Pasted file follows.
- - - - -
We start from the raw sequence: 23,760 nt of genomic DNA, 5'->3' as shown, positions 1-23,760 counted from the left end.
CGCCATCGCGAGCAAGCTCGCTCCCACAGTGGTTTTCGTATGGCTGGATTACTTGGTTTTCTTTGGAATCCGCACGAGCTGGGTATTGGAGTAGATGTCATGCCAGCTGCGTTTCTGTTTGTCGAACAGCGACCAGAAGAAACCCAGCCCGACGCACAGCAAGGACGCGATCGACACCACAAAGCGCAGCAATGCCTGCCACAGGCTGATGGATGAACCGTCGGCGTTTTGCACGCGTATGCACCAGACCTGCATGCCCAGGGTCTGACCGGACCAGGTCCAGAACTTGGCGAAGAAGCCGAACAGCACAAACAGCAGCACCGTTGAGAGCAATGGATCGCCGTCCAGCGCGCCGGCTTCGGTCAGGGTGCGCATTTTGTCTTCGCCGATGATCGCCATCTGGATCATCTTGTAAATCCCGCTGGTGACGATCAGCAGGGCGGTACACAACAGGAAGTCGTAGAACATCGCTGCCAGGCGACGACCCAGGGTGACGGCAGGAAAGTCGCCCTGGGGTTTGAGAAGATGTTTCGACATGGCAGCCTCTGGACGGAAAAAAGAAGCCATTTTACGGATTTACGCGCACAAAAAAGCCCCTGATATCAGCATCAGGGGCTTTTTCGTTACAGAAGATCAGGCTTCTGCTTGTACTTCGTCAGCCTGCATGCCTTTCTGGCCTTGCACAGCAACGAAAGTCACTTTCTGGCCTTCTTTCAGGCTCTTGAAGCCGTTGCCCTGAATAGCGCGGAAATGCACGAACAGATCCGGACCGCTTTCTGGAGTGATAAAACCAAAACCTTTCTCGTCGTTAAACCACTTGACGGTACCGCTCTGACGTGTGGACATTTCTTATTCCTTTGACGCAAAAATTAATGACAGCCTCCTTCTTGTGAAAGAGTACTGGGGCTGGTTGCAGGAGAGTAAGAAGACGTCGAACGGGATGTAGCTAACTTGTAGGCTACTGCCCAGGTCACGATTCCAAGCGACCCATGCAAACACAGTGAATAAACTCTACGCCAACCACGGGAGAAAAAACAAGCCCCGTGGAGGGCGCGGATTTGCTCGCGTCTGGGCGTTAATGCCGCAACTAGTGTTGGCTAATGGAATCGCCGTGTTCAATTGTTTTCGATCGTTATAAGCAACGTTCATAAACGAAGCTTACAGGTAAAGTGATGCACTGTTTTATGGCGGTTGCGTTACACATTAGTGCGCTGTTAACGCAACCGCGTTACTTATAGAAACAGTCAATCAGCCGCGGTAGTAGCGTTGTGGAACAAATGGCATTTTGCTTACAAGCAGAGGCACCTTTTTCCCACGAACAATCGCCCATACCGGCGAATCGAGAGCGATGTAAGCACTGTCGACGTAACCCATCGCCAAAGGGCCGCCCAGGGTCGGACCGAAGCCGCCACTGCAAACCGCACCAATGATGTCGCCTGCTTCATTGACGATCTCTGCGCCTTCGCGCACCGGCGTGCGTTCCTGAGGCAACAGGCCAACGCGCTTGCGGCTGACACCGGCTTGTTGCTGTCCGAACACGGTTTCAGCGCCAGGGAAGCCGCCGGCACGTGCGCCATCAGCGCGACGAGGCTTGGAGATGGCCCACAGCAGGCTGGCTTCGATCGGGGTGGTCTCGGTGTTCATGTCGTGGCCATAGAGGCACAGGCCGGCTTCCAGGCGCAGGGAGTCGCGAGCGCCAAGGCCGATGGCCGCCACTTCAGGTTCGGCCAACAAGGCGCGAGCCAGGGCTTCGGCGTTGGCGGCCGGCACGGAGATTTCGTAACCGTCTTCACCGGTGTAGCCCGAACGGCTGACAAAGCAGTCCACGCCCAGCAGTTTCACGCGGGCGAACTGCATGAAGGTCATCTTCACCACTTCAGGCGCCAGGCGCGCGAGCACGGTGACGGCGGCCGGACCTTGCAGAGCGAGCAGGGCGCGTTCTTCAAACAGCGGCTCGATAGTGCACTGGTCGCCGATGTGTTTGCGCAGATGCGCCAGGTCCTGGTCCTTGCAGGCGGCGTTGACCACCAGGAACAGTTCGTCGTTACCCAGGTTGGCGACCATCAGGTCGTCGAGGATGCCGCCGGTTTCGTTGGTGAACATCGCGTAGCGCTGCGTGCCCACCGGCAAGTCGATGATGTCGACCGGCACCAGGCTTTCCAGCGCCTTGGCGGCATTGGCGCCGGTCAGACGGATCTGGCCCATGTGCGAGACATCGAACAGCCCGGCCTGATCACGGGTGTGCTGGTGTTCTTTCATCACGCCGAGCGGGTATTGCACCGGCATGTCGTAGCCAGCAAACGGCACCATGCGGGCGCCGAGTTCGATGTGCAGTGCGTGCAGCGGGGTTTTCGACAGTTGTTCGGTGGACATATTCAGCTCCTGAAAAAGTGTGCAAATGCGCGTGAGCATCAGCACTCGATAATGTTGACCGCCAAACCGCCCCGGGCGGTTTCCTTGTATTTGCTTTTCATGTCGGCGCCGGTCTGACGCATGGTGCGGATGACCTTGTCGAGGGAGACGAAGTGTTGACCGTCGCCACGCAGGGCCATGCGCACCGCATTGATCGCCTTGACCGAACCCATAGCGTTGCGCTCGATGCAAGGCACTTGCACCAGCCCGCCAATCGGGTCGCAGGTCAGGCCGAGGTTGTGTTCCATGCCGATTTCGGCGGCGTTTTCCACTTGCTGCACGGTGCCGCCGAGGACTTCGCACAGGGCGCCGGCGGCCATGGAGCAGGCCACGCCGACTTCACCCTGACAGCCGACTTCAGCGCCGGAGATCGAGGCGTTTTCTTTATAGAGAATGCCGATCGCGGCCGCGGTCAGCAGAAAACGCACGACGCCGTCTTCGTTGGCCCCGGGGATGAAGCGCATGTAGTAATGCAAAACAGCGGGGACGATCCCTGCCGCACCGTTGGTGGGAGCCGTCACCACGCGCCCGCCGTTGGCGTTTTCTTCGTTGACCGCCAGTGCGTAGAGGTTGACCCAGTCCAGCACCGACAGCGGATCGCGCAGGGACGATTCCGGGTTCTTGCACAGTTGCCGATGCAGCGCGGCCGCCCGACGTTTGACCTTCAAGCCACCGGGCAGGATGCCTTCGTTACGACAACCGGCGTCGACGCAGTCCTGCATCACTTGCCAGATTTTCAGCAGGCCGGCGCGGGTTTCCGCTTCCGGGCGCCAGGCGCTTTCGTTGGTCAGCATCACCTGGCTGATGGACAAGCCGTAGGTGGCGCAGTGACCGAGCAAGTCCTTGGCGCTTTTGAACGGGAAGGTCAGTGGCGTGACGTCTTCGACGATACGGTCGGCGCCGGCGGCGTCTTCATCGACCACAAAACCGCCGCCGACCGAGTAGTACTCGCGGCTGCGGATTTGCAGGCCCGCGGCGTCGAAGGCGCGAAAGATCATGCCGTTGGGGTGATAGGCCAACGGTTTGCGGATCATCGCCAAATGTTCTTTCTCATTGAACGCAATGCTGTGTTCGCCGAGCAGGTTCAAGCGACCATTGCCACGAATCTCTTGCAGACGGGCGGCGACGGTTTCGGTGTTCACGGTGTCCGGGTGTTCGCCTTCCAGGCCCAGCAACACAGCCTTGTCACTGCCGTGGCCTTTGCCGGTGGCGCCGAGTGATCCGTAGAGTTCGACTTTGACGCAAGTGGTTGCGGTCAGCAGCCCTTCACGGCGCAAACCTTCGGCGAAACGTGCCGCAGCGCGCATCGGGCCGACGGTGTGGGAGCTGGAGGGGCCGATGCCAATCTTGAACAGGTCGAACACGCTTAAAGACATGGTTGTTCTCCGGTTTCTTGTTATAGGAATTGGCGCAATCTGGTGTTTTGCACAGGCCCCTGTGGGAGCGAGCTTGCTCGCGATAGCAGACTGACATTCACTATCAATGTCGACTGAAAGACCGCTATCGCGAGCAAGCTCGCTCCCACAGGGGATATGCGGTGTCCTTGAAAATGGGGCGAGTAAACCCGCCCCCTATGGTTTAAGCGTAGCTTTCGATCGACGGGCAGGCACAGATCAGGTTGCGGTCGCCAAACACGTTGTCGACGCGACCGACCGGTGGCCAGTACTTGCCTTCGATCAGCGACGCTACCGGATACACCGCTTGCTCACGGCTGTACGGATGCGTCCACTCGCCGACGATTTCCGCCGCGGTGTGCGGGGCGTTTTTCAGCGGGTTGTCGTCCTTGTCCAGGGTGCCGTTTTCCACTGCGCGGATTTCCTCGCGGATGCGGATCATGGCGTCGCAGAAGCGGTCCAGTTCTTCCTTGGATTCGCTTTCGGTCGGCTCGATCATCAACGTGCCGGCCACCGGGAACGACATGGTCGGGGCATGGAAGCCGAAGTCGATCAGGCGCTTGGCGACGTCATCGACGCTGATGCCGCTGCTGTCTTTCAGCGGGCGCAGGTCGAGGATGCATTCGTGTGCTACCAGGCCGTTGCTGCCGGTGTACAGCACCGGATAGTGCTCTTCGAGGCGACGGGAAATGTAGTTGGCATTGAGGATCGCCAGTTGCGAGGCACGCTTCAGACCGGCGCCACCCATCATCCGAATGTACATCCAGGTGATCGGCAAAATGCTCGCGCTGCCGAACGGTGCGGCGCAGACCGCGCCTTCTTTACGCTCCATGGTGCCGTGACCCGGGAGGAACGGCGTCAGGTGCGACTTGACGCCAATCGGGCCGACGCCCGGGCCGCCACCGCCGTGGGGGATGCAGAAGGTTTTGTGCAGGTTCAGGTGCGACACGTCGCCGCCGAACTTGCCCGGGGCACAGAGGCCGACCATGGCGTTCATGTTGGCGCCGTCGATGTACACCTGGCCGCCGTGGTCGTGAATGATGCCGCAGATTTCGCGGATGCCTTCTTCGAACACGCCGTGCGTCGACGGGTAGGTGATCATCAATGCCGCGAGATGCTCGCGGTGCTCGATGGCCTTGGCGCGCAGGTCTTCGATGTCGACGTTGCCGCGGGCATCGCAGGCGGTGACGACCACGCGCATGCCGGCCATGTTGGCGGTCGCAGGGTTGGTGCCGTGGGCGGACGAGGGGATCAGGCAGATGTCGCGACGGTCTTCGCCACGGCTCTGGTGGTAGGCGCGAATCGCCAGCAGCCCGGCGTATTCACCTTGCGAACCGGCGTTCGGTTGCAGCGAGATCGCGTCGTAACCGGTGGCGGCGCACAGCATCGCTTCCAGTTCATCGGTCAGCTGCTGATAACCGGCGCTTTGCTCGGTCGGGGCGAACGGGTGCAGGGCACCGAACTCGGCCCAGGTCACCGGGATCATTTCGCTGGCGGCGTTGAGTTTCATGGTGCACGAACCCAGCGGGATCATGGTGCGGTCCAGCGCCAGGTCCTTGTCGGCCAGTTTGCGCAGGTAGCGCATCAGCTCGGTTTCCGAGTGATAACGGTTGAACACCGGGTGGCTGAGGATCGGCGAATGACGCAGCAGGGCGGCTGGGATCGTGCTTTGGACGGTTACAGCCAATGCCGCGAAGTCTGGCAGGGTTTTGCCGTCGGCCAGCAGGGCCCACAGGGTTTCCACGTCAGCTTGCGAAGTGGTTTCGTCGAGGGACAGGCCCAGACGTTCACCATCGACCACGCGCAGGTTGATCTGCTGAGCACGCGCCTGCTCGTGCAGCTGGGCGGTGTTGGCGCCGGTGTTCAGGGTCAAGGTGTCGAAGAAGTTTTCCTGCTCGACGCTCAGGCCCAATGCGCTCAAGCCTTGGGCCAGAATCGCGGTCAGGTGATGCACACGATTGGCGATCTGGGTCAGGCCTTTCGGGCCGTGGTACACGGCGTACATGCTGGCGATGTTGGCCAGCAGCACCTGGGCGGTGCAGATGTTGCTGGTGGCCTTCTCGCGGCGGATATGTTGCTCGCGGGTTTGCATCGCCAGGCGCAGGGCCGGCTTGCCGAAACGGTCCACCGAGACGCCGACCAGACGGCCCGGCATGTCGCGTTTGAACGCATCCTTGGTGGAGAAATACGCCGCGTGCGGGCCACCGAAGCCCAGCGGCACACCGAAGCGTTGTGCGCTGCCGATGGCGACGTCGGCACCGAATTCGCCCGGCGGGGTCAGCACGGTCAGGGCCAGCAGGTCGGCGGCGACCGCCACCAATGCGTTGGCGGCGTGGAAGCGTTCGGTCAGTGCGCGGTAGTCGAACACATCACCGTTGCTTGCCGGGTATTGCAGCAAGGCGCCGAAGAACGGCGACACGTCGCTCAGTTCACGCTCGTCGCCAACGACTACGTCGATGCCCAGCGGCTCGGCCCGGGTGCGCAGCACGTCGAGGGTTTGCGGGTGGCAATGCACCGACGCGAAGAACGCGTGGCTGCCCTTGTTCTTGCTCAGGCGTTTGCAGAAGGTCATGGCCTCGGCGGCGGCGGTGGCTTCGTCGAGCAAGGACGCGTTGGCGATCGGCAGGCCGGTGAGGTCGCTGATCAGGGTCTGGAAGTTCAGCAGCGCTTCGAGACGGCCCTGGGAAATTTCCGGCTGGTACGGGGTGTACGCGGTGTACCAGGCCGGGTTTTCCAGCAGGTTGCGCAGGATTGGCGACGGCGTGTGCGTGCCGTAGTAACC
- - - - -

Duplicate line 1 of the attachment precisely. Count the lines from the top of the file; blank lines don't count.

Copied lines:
We start from the raw sequence: 23,760 nt of genomic DNA, 5'->3' as shown, positions 1-23,760 counted from the left end.